Basir: Basically, we had a sign up and took all of the girls that signed up through Facebook, our site, and I had a couple of friends who wanted to sign their kids up as well. We pretty much took everyone this time around. I didn’t want it to be over ten girls per class so we have seven girls for one class and 10 girls for the second class, which is split into two groups with [Little Princesses], ages 8-11 in one class and [Little Lady] ages 11-14 in another.

In the future, we are going to have more of a selection process. The next wave of classes is in January and we’ve been getting a lot of interest from people who want to be involved with that. We want to bring in girls who actually need it, want to be in it, and want to improve themselves. We want to be able to help as many girls as possible. We will have a selection process, but it’s going to be based on need and those who are underserved. Not people who can afford to walk out and go to an etiquette class.


BLAC: Who are the teachers of Noir Diamonds and how are they selected?

Basir: We went through a lengthy interview process for the instructor. Her name is Marsha L. Thompson and she is an amazing woman. She shares a lot of my vision for these young girls and helping them better themselves. So, she is a very strong character and a stellar person.

The classes started three weeks ago, this will be our fourth week in the six-week program. She’s the one that teaches them and I’m there in the classes and talk to the girls about what they’ll get out of it. We created the lesson plan together, we created the curriculum together, well actually I created the curriculum a while ago and we revised it together and came up with what will be done in the class. She does it and I just step in if I feel the need.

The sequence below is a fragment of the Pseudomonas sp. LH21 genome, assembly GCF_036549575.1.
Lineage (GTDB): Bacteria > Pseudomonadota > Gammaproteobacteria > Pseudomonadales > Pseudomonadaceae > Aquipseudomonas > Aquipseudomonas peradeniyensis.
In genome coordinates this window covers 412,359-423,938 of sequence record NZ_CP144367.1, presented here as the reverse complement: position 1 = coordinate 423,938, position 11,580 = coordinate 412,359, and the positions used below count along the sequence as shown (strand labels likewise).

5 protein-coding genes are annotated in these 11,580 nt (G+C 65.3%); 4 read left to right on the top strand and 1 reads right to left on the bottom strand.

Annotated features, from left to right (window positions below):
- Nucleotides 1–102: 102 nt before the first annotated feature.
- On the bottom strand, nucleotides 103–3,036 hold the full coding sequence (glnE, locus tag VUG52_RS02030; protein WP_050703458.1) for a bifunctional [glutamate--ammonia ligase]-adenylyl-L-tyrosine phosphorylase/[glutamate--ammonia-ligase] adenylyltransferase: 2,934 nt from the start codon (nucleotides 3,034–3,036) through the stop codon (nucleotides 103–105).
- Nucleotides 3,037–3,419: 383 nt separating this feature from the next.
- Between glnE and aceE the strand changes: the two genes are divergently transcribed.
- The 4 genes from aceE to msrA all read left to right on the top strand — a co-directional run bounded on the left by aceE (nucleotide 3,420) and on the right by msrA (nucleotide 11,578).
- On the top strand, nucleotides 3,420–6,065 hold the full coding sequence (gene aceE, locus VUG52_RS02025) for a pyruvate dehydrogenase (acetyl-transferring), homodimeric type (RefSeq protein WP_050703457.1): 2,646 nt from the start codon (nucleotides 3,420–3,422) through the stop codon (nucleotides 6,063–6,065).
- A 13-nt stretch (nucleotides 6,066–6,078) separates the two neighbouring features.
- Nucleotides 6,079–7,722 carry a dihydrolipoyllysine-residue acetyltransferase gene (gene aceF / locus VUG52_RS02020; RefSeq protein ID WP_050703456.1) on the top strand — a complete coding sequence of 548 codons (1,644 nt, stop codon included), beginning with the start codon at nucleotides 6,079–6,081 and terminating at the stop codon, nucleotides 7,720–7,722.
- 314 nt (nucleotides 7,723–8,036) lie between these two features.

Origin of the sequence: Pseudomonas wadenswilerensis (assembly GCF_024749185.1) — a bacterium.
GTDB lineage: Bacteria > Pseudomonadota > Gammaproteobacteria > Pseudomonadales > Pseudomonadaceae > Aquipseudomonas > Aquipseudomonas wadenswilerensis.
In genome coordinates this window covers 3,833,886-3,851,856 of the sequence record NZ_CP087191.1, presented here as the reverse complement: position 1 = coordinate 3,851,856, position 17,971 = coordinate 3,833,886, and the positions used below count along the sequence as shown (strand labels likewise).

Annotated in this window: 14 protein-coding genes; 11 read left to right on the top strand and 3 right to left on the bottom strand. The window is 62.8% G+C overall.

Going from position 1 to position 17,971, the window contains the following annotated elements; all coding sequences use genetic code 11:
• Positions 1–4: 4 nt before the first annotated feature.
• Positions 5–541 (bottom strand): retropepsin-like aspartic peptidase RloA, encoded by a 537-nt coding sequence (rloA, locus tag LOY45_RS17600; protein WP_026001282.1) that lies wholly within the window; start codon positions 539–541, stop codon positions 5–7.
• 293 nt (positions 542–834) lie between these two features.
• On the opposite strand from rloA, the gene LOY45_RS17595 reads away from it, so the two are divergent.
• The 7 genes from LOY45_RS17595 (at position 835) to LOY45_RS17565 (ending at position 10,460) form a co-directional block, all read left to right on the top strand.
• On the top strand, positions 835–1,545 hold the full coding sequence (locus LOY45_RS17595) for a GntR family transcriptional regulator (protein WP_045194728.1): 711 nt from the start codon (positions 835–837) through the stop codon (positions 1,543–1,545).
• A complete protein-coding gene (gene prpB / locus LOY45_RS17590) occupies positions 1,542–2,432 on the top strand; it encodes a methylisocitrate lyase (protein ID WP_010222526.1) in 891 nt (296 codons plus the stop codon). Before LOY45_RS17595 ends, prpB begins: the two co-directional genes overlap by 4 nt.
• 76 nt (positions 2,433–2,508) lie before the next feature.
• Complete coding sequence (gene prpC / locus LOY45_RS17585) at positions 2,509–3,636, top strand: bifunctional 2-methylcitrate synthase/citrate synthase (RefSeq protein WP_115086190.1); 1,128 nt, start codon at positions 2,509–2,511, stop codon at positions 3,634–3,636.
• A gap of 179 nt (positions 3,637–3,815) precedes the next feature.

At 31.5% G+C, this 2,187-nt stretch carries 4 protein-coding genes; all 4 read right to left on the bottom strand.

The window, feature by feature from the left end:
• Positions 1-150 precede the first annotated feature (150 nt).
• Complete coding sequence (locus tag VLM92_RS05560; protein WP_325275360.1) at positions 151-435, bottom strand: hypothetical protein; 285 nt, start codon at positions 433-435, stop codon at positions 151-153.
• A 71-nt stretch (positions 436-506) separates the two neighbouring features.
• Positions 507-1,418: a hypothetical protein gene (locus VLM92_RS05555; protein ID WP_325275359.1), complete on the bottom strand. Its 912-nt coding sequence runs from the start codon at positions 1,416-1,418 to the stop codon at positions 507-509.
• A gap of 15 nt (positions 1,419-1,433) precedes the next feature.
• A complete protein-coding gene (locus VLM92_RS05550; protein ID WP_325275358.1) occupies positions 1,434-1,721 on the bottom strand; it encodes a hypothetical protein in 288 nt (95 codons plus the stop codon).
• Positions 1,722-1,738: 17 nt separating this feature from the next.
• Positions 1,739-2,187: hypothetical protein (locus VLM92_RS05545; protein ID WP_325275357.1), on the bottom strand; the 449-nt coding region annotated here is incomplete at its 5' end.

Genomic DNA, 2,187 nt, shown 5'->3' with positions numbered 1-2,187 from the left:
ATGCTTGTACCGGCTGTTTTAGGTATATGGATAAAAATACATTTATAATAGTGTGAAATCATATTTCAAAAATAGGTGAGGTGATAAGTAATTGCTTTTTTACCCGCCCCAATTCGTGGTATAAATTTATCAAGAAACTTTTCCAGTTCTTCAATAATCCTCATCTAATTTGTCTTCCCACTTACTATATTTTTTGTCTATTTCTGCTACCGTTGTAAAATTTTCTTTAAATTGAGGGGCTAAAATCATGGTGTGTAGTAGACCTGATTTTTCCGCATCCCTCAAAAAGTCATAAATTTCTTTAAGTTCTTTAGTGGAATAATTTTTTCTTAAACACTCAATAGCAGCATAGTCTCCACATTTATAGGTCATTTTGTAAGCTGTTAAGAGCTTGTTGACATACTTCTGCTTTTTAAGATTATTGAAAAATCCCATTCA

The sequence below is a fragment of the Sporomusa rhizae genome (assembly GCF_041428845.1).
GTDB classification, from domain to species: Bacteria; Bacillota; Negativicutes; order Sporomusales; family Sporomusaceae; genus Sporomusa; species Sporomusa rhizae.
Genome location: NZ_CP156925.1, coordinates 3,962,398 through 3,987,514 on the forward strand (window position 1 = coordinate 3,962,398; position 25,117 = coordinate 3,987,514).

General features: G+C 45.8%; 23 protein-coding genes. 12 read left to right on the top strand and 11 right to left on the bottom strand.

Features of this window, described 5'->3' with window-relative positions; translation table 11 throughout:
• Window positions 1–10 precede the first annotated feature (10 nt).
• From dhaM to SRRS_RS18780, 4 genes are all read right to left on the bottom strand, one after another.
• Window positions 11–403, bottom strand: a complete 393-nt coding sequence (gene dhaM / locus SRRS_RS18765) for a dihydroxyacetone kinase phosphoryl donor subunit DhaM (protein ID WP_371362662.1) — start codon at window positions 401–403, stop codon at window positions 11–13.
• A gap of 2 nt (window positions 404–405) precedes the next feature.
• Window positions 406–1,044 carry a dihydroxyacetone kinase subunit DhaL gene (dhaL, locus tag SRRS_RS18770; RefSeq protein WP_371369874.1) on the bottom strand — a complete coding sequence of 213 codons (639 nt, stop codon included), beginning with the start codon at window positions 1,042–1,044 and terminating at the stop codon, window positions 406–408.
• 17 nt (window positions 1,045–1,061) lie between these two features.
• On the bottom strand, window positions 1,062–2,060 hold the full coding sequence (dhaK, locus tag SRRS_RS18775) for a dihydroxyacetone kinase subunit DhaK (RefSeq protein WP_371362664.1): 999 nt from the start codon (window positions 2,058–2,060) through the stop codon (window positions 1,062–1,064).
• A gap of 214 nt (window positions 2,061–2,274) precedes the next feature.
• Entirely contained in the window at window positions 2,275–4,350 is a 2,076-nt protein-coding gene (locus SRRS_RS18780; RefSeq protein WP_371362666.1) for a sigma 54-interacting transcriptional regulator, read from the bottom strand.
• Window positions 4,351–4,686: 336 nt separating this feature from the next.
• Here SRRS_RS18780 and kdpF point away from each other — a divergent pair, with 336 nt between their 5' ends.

BLAC: What can youth expect while attending the six-week program?

Basir: We broke it down into parts. Week one is greetings and introduction. You learn about first impressions, hand-shaking, eye contact, how to enter into a room. We physically give them examples and show them how to walk into a room; it’s very interactive. Week two, we talked about getting social and gaining social skills. It was all about social media and technical etiquette and how your presence online affects your future, along with how to be a social butterfly, how to attend an event or a party, and how to be a lady. Week three, they will learn about table manners. We are going to teach them how to set a table, the rules of dining, how to excuse yourself from a table, how to use the utensils, how to sit and stand.